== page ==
17 January 2014

Army O-5 in Stuttgart Convicted in Sex Assault Case, Allowed to Stay in Army | RallyPoint.com

By John Vandiver
Copyright 2014 Stars and Stripes

STUTTGART, Germany — Lt. Col. Brian Lofton, an Army officer assigned to U.S. Special Operations Command Africa, was convicted Wednesday of sexually assaulting a woman at his home in late 2012, but the jury’s sentence allowed the 18-year veteran to remain in the service.

At a court-martial in Stuttgart, Lofton was found guilty of violating Article 120 of the Uniform Code of Military Justice in connection with a charge he held the woman down and forcibly kissed the woman’s breasts against her will.

The jury sentenced Lofton to a reprimand, a $1,500 monthly pay forfeiture for one year and a two-month restriction that limits the officer’s movements to his home and his duty station. It did not, however, sentence Lofton to dismissal from the service.

Lofton was acquitted of two other charges: that he digitally penetrated the woman and that he grabbed her buttocks.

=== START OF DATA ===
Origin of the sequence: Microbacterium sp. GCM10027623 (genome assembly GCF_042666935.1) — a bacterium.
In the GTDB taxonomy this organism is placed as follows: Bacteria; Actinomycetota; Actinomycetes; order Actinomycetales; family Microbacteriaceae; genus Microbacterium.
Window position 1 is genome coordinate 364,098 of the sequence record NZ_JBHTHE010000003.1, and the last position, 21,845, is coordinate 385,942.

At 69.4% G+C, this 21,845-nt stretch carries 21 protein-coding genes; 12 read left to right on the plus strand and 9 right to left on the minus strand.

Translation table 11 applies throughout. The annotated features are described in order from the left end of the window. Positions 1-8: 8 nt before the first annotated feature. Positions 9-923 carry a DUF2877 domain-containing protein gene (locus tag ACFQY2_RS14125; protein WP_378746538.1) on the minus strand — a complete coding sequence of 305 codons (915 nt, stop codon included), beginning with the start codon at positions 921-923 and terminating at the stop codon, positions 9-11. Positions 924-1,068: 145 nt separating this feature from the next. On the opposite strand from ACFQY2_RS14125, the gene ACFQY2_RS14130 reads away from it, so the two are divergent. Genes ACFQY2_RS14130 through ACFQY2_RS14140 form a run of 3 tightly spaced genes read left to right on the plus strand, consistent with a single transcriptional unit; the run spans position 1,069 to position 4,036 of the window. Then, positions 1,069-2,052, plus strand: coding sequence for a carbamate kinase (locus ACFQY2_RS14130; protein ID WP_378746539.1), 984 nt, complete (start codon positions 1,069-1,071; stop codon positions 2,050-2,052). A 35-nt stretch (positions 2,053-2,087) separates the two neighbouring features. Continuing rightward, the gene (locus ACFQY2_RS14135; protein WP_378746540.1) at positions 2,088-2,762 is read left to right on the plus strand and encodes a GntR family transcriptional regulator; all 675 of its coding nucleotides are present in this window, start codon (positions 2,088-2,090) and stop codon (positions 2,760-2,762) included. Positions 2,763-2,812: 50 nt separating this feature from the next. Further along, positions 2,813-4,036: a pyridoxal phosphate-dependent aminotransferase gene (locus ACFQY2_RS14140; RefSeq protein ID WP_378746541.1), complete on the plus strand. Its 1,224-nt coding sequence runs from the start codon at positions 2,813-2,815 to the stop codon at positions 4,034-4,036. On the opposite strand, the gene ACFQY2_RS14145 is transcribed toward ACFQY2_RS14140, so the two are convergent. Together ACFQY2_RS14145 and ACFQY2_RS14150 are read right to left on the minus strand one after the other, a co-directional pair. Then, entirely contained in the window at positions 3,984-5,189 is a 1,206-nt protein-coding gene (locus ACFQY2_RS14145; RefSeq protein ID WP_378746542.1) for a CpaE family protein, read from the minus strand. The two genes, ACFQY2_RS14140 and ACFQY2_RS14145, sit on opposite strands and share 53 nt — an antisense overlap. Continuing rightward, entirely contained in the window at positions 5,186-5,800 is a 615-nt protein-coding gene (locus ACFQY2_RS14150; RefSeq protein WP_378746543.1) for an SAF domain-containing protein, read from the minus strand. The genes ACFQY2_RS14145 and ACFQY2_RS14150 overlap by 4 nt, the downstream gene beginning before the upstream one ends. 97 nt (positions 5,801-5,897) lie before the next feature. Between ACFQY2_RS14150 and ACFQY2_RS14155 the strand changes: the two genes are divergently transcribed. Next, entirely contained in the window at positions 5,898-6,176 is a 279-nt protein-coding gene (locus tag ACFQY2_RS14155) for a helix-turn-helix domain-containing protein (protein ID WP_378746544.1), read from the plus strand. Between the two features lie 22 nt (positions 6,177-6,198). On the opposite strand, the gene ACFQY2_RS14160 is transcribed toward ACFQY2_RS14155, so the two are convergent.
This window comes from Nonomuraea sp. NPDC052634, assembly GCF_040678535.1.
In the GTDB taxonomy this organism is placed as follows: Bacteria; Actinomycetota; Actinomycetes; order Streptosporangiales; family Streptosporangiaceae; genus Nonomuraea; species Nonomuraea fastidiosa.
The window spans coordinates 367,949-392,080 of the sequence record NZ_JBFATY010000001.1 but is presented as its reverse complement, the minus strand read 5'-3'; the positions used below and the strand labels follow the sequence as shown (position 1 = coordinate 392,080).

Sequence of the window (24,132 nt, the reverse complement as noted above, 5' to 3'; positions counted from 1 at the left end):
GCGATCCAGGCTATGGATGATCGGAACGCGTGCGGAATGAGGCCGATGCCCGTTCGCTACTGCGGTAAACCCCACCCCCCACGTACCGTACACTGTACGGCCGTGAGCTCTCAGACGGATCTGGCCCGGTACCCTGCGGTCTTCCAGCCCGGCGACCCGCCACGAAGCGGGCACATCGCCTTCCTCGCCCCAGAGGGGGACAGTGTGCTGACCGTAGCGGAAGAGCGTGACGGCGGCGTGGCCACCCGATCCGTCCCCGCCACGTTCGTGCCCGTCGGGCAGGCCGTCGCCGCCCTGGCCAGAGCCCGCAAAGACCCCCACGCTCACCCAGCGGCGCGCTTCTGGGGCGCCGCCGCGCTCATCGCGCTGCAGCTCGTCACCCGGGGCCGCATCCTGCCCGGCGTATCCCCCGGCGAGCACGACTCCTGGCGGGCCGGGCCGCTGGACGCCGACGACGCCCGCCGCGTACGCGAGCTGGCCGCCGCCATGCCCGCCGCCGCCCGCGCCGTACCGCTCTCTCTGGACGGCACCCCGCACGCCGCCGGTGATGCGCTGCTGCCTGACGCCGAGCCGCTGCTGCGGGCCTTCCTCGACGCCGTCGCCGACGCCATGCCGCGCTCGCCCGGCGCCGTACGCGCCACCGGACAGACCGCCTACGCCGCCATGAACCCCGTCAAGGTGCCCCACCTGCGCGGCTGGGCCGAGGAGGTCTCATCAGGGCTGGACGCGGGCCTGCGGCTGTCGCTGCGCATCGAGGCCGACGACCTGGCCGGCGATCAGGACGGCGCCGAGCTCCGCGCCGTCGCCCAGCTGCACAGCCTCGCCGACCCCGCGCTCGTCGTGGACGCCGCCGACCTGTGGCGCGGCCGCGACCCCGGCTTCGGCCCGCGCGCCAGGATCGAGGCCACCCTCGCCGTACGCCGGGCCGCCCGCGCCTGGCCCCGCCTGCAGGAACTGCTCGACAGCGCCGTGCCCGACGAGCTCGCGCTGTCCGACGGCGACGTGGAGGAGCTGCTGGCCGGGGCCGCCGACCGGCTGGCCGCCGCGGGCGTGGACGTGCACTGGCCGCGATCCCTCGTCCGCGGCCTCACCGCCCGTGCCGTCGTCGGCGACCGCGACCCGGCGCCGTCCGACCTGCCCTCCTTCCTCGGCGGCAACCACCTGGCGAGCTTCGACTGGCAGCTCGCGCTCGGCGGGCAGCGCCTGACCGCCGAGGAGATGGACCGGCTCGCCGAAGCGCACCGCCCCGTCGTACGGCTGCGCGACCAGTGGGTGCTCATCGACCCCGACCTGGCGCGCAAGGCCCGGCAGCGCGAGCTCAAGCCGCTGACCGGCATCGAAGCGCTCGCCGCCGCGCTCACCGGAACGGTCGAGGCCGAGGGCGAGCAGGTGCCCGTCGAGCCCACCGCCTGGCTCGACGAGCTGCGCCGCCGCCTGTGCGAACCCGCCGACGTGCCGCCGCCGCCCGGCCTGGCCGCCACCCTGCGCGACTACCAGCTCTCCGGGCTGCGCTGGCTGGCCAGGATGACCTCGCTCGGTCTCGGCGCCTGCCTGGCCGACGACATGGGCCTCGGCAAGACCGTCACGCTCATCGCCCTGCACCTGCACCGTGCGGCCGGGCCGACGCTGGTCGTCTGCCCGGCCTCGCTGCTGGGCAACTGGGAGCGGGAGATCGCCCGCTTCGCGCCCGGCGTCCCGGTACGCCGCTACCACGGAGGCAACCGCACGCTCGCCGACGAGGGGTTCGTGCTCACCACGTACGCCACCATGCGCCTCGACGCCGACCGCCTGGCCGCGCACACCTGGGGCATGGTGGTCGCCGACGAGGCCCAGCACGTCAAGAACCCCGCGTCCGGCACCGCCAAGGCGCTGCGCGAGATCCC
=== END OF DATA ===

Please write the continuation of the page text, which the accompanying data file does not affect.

Prosecutors argued that allowing a sex offender to remain in the ranks would send the wrong message to troops, especially women servicemembers, who would likely be alarmed to serve alongside a convicted sex offender.

“Show what military justice can deliver,” Army Special Victims Prosecutor Capt. Meghan McEnerney said in her closing statement.

Under pending changes to the UCMJ, sexual offense convictions will automatically mandate dismissal from the service. That was one of the changes prompted by outrage over the case of Lt. Col. James Wilkerson, the former Aviano airman who was convicted of sexual assault and dismissed from the service, only to be reinstated by Lt. Gen. Craig Franklin, the Third Air Force commander who announced this month he is retiring in light of the controversy surrounding that decision.

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1 comment:

  1. Any service member, male or female, officer or enlisted...that commits an act such as this one needs to be removed from service. Not only is this not following military regulations or the UCMJ but it will create a hostile work environment for other service members that may have to work along side him in the future.